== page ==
In the second part of the study the research team sought feedback on the proposed balancing actions through surveys and interviews with key stakeholders. The resulting analysis showed that most players are looking towards concrete solutions to make the most of Big Data without sacrificing human fundamental rights. One of the recurrent ideas recognised in literature and by almost all the interviewees was the need to empower people and raise the general understanding of the dynamics, interests and values affected by the use of personal data. Discussions with experts also made it clear that investment in education and awareness-raising represents the core element that would enable other policies because it generates a bottom-up demand for transparency and fairness emerging directly from citizens. This demand from citizens and consumers cannot be disregarded by the data-driven market.

The study was presented at the European Economic and Social Committee on 15 March and discussed with an audience of policy makers and other key players including Claire Gayrel, legal officer at the European Data Protection Supervisor, Yvo Volman, head of the Data Policy and Innovation at DG CONNECT, Andreas Ebert, European technology officer at Microsoft and Maurizio Salvi, senior policy analyst on the governance of science and new technologies at the Joint Research Centre.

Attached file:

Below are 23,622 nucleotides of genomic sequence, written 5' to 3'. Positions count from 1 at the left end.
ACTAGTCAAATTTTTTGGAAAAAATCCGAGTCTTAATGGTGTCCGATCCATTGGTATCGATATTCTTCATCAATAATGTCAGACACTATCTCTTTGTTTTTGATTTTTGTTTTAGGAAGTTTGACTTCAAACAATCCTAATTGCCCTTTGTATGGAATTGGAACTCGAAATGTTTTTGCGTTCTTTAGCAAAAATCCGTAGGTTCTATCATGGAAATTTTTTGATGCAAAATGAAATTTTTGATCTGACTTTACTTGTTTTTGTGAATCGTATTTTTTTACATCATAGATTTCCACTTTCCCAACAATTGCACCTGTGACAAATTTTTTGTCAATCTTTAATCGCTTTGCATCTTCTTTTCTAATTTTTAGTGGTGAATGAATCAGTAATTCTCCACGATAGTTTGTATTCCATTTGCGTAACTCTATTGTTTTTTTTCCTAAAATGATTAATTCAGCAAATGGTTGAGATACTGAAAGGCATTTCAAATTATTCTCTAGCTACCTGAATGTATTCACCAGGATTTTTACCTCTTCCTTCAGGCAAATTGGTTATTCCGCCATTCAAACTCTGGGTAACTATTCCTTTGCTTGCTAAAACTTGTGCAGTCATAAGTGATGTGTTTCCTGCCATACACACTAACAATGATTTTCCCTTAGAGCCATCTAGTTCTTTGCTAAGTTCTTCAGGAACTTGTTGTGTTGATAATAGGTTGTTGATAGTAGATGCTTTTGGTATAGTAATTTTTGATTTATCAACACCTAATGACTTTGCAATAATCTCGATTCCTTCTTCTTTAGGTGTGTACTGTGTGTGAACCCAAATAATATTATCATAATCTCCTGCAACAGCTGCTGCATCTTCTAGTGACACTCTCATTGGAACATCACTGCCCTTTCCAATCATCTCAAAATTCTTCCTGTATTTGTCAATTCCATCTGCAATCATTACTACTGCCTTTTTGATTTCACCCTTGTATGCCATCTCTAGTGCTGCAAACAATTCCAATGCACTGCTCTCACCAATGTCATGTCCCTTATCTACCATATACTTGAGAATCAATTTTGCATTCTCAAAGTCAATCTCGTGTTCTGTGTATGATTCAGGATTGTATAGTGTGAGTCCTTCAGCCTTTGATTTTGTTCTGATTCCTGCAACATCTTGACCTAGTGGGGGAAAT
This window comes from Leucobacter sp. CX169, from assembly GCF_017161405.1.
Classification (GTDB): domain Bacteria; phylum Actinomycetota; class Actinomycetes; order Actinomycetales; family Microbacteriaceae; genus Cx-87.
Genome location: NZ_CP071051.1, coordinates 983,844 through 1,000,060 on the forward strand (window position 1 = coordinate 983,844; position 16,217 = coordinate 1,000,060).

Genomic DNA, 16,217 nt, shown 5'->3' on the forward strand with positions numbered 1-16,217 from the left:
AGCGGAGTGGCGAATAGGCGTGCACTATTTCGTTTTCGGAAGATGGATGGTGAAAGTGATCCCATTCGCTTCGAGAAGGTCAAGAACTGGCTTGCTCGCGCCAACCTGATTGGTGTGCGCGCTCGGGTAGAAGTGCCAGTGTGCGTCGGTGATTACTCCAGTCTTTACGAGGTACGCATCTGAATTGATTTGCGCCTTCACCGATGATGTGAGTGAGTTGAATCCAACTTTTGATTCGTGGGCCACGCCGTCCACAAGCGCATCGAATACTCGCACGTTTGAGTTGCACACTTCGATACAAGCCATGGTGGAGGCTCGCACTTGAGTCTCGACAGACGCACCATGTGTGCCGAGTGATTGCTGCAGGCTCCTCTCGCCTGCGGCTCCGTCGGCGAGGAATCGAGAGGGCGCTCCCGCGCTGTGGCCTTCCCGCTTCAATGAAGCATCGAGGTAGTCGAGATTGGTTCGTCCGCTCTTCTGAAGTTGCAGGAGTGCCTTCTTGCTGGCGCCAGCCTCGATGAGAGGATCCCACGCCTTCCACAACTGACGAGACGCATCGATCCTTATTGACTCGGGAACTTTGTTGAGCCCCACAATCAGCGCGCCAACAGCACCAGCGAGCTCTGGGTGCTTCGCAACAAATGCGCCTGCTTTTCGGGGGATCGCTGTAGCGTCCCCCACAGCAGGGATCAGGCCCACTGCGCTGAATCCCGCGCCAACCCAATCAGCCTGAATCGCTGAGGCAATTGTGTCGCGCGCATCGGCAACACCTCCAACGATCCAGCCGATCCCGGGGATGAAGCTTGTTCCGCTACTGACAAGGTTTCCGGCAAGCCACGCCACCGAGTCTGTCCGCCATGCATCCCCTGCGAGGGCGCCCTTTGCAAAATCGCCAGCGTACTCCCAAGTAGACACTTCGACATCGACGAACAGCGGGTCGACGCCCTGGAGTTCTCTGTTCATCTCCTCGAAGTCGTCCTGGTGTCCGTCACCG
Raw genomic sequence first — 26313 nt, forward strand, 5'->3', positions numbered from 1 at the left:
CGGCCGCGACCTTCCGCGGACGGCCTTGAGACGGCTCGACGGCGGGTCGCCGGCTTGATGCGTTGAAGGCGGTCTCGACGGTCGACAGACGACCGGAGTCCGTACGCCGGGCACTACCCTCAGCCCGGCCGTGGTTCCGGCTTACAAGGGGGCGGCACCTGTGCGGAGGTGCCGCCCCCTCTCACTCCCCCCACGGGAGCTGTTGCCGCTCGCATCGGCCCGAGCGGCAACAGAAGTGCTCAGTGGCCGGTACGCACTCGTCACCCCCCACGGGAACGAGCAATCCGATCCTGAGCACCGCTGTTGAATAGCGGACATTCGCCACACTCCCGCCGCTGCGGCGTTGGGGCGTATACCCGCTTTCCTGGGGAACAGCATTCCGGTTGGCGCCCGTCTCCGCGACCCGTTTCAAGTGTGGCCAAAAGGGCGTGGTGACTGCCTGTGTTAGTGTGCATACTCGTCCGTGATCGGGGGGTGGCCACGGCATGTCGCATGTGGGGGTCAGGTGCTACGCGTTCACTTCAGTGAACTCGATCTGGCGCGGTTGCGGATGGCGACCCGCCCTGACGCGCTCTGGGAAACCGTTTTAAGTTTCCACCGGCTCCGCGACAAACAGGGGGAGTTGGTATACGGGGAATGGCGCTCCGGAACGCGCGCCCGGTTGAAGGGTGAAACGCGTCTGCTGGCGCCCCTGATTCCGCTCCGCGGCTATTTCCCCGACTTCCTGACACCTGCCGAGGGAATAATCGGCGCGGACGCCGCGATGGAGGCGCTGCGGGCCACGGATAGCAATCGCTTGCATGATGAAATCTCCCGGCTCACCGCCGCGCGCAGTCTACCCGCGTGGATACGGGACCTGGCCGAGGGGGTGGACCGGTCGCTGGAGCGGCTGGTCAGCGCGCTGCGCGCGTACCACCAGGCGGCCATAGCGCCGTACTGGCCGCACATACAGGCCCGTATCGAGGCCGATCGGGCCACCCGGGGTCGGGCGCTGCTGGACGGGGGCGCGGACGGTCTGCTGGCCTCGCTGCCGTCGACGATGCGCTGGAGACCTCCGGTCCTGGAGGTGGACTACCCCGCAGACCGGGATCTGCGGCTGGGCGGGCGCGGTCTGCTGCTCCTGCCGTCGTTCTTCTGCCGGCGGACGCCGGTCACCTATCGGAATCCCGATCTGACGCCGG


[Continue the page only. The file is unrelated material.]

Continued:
Pierre-Jean Coulon, President of the EESC section for Transport, Energy, Infrastructure, and the Information Society (TEN), which commissioned the study, said: "Digital services have become so pervasive that most of us can no longer conceive their lives without them. It is therefore essential to enable European citizens to make the most of them without giving up the rights and protection they have been enjoying in more traditional areas. The EESC intends to play an active role in creating the conditions for this to happen and with this study joins the debate between the main European players to shape the future framework for Big Data."

The study is available in English and French at:



The ethics of Big Data: Balancing economic benefits and ethical questions of Big Data in the EU policy context